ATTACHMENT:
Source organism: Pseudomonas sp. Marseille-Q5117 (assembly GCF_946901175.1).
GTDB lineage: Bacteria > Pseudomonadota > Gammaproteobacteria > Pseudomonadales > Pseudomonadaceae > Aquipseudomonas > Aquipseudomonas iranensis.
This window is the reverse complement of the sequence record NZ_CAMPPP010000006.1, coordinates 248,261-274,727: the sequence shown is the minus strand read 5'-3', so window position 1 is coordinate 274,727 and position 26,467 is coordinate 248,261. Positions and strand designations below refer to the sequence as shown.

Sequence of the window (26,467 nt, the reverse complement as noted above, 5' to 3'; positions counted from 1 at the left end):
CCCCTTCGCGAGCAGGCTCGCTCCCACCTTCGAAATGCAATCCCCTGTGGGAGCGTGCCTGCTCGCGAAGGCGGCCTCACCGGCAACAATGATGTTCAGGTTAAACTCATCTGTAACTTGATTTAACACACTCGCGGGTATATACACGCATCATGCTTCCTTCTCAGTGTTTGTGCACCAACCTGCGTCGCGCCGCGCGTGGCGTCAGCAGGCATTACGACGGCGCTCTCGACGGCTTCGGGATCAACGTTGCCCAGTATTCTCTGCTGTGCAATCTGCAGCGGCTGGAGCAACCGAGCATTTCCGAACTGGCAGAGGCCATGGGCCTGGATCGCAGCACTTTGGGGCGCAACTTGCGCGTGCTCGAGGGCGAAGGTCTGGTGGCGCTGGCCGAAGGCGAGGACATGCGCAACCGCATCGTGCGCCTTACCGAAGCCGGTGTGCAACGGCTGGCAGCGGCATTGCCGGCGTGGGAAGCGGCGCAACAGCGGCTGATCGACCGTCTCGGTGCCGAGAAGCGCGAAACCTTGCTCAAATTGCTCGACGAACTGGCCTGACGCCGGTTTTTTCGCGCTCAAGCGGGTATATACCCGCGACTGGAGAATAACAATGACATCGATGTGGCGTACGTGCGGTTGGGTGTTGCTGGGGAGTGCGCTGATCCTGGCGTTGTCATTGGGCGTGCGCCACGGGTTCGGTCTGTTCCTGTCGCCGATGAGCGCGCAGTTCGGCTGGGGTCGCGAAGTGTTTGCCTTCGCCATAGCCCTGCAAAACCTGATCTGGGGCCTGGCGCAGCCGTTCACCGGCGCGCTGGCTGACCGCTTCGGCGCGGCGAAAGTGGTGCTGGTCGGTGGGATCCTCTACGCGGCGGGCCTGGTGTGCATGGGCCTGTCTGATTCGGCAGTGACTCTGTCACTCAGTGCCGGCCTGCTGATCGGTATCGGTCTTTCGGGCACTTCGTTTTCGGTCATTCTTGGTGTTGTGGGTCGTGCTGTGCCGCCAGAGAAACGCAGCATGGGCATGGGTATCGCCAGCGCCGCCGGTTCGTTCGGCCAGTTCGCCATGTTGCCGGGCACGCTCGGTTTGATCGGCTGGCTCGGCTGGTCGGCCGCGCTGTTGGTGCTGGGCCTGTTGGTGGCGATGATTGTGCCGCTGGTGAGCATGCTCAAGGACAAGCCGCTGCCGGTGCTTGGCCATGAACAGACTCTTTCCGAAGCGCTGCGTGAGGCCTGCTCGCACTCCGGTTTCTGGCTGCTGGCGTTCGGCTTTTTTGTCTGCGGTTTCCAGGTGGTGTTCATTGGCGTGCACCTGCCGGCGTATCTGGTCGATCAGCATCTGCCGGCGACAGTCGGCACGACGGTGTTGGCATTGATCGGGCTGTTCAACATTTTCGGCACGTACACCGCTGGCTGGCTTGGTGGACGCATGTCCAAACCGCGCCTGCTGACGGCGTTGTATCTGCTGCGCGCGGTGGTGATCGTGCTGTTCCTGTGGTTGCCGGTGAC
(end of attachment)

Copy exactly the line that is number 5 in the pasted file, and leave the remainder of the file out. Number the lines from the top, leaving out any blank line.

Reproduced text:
CCCCTTCGCGAGCAGGCTCGCTCCCACCTTCGAAATGCAATCCCCTGTGGGAGCGTGCCTGCTCGCGAAGGCGGCCTCACCGGCAACAATGATGTTCAGGTTAAACTCATCTGTAACTTGATTTAACACACTCGCGGGTATATACACGCATCATGCTTCCTTCTCAGTGTTTGTGCACCAACCTGCGTCGCGCCGCGCGTGGCGTCAGCAGGCATTACGACGGCGCTCTCGACGGCTTCGGGATCAACGTTGCCCAGTATTCTCTGCTGTGCAATCTGCAGCGGCTGGAGCAACCGAGCATTTCCGAACTGGCAGAGGCCATGGGCCTGGATCGCAGCACTTTGGGGCGCAACTTGCGCGTGCTCGAGGGCGAAGGTCTGGTGGCGCTGGCCGAAGGCGAGGACATGCGCAACCGCATCGTGCGCCTTACCGAAGCCGGTGTGCAACGGCTGGCAGCGGCATTGCCGGCGTGGGAAGCGGCGCAACAGCGGCTGATCGACCGTCTCGGTGCCGAGAAGCGCGAAACCTTGCTCAAATTGCTCGACGAACTGGCCTGACGCCGGTTTTTTCGCGCTCAAGCGGGTATATACCCGCGACTGGAGAATAACAATGACATCGATGTGGCGTACGTGCGGTTGGGTGTTGCTGGGGAGTGCGCTGATCCTGGCGTTGTCATTGGGCGTGCGCCACGGGTTCGGTCTGTTCCTGTCGCCGATGAGCGCGCAGTTCGGCTGGGGTCGCGAAGTGTTTGCCTTCGCCATAGCCCTGCAAAACCTGATCTGGGGCCTGGCGCAGCCGTTCACCGGCGCGCTGGCTGACCGCTTCGGCGCGGCGAAAGTGGTGCTGGTCGGTGGGATCCTCTACGCGGCGGGCCTGGTGTGCATGGGCCTGTCTGATTCGGCAGTGACTCTGTCACTCAGTGCCGGCCTGCTGATCGGTATCGGTCTTTCGGGCACTTCGTTTTCGGTCATTCTTGGTGTTGTGGGTCGTGCTGTGCCGCCAGAGAAACGCAGCATGGGCATGGGTATCGCCAGCGCCGCCGGTTCGTTCGGCCAGTTCGCCATGTTGCCGGGCACGCTCGGTTTGATCGGCTGGCTCGGCTGGTCGGCCGCGCTGTTGGTGCTGGGCCTGTTGGTGGCGATGATTGTGCCGCTGGTGAGCATGCTCAAGGACAAGCCGCTGCCGGTGCTTGGCCATGAACAGACTCTTTCCGAAGCGCTGCGTGAGGCCTGCTCGCACTCCGGTTTCTGGCTGCTGGCGTTCGGCTTTTTTGTCTGCGGTTTCCAGGTGGTGTTCATTGGCGTGCACCTGCCGGCGTATCTGGTCGATCAGCATCTGCCGGCGACAGTCGGCACGACGGTGTTGGCATTGATCGGGCTGTTCAACATTTTCGGCACGTACACCGCTGGCTGGCTTGGTGGACGCATGTCCAAACCGCGCCTGCTGACGGCGTTGTATCTGCTGCGCGCGGTGGTGATCGTGCTGTTCCTGTGGTTGCCGGTGAC